Transition from school to the adult world is exhilarating for some, terrifying for others. Some families have described it “like falling off a cliff and never knowing when we will hit the bottom or climb back to the precipice.” This time is well-described by the hundreds of families who worry about their 19, 20 and 21 year old adult child who will leave the cocoon of schooling to become part of the rest of the world of “work,” either living at home or in a supported apartment. Transition is a coordinated set of activities in the form of a plan to move from school to the post-secondary world of work, vocational training, college, employment, and adult education, access to adult services, independent living, supported apartment living and community integration. The road to get there is fraught with quicksand, ruts and boulders for families who have children on the autism spectrum. The issue is to clear the road of obstructions to allow these individuals the opportunity to live happily with meaningful lives in a safe and supported environment.
The planning for transition for those with ASD should start at 14 years of age. The process takes into account a teenager’s strengths, challenges, interests, preferences, support from agencies and interagency linkages with parents/guardians as the primary advocates. By 16 years of age, those measurable planning goals should engage the teenager in transition activities of job coaching, self-care with activities of daily living (ADL) such as washing, eating, dressing, shopping, cooking, and generally taking care of oneself and planning ahead by acquiring skills to live, work, and engage in social activities. Most importantly, parents need to ask their adult child, “What do you want? Where do you want to live?” Each young adult with ASD must be involved in the decision-making process. There is a need to look at assessment data from the teenager’s Individualized Education Plan (IEP), observations in job settings, ADL activities, skills needed for adult life and behavioral supports into adulthood. These activities, shared by the school staff, transition staff, and family become the focus of life planning to access resources and services that will enable an adult with ASD to become, if not totally independent, perhaps semi-independent with supervision at a day program or in a housing environment. During this transition process, having an advocate is essential. This means that there needs to be someone to intervene and/or speak for the adult with ASD. This advocate can be a family member, sibling, agency, counselor, and/or the young or adult individual’s own advocacy skills that have been developed.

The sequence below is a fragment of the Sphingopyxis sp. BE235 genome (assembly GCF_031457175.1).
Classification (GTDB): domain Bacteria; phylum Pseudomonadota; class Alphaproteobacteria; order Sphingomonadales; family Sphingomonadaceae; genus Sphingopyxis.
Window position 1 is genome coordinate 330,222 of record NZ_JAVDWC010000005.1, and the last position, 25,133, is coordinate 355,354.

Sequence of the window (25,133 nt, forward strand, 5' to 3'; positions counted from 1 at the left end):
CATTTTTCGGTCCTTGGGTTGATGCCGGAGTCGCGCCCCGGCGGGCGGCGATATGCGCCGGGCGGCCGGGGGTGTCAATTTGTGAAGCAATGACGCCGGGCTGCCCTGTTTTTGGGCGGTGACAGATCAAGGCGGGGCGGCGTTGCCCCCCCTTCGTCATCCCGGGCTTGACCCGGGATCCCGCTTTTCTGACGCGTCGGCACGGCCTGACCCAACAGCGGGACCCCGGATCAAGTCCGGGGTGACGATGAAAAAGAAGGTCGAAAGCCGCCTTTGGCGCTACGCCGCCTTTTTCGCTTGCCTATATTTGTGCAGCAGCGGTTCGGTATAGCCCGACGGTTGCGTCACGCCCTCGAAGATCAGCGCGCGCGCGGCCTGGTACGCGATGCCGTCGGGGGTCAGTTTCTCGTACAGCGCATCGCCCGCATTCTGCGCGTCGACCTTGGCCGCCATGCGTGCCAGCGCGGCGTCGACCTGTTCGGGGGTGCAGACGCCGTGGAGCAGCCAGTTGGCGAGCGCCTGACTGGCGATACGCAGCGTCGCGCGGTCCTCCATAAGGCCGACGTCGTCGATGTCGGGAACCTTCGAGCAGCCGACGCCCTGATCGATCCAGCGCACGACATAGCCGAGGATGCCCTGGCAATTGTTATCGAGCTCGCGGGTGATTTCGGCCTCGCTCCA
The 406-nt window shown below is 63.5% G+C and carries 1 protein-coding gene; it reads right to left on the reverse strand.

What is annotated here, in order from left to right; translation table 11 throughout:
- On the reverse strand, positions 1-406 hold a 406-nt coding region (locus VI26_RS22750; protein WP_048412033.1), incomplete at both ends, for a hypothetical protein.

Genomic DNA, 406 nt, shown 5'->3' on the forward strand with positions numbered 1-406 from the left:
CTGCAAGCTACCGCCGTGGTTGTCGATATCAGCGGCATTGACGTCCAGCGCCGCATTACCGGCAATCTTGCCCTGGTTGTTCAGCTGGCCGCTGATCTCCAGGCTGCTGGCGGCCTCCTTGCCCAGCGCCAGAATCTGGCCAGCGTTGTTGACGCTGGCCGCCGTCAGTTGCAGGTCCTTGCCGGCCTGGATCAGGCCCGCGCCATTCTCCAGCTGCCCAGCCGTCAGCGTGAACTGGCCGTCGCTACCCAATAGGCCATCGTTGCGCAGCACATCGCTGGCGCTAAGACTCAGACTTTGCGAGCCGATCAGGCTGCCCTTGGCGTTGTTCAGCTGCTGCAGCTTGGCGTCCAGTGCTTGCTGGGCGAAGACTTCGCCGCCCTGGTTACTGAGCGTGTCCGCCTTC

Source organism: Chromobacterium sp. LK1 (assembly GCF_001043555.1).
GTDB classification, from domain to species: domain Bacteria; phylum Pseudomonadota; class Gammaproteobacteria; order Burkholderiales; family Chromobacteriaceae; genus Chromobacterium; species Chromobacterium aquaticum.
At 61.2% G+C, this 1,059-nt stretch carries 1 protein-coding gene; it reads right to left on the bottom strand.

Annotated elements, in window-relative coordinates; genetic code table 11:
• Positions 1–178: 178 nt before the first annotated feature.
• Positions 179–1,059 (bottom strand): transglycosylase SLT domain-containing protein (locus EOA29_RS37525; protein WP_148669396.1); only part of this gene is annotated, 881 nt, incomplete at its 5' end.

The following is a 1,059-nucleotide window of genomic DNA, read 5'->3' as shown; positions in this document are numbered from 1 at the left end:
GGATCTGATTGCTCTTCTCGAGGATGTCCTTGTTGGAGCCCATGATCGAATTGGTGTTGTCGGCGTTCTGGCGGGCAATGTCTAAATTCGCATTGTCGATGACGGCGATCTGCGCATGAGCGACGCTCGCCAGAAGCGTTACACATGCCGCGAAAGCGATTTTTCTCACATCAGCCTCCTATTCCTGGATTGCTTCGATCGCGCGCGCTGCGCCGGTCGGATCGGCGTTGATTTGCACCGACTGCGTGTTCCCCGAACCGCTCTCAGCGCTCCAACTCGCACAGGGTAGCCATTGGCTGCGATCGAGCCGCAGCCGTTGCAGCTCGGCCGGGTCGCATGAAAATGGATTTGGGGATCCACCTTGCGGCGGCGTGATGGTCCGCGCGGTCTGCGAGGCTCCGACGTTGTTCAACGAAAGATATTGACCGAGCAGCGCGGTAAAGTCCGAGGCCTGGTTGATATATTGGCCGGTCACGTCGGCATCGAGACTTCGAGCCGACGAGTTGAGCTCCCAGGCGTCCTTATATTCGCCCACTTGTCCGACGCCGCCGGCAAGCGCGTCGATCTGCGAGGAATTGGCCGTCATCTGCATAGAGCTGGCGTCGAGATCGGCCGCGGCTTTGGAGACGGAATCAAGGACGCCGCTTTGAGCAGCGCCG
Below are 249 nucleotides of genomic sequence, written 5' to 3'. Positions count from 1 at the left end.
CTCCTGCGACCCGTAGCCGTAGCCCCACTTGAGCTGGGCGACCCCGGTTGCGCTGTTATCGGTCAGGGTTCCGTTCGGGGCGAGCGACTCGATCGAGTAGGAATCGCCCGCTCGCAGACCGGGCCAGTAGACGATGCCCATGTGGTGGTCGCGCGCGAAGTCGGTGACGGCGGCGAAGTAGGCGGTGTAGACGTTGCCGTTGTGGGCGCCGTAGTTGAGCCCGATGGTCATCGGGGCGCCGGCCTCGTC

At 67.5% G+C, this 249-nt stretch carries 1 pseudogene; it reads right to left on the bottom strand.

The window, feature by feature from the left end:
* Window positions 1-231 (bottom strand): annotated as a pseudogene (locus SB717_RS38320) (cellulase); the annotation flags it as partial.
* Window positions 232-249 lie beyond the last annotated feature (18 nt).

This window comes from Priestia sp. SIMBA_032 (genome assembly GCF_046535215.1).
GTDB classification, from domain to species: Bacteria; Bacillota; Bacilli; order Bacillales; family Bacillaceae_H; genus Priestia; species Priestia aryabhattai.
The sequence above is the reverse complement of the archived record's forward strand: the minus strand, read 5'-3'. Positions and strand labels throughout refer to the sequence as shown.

The planning process must take into account whether or not guardianship has been established at 18 years of age, what financial resources are currently in place to support the young adult as he or she grows older, and what financial supports will be in place once the parents/guardians die. Of additional importance is estate planning (especially establishing a Special Needs Trust), an annual review with all family members, and the existence of a letter of intent for when the parent is no longer there to guide and advocate. It is important see if the individual qualifies for the many federal financial supports available, including Supplemental Social Security Income (SSI) or Supplemental Social Security Disability (SSDI), Medicare, Medicaid, Medicaid Waiver, State Children’s Health Insurance (CHIP) or Children with Special Health Care Needs (CSHCN). One of the most important questions that parents must ask themselves is, “Where will my son or daughter live when I am gone?” All of these components, as a checklist, are important not only for the parents/guardians, but for other family members to know what safeguards and supports are in place, especially for when the parents are no longer around.
As the adult individual may either be low or high functioning, the way in which he or she is presented by the parents or guardian is important; whether to a potential employer, job coaching setting, agency staff or when seeking living accommodations in a group home, supported apartment or independent apartment. In addition to their own view, parents should consider the opinions of school staff, immediate family members, supervisors at the job coaching sites, extended family members and neighbors. We must clearly remember that the adult with ASD will be out in the “real world,” and those who are meeting him or her for the first time will not have the luxury of reports, introductions and/or background information to make “accommodations” on the spot.
The following is a list of action items to ensure the road to transition is as smooth as possible: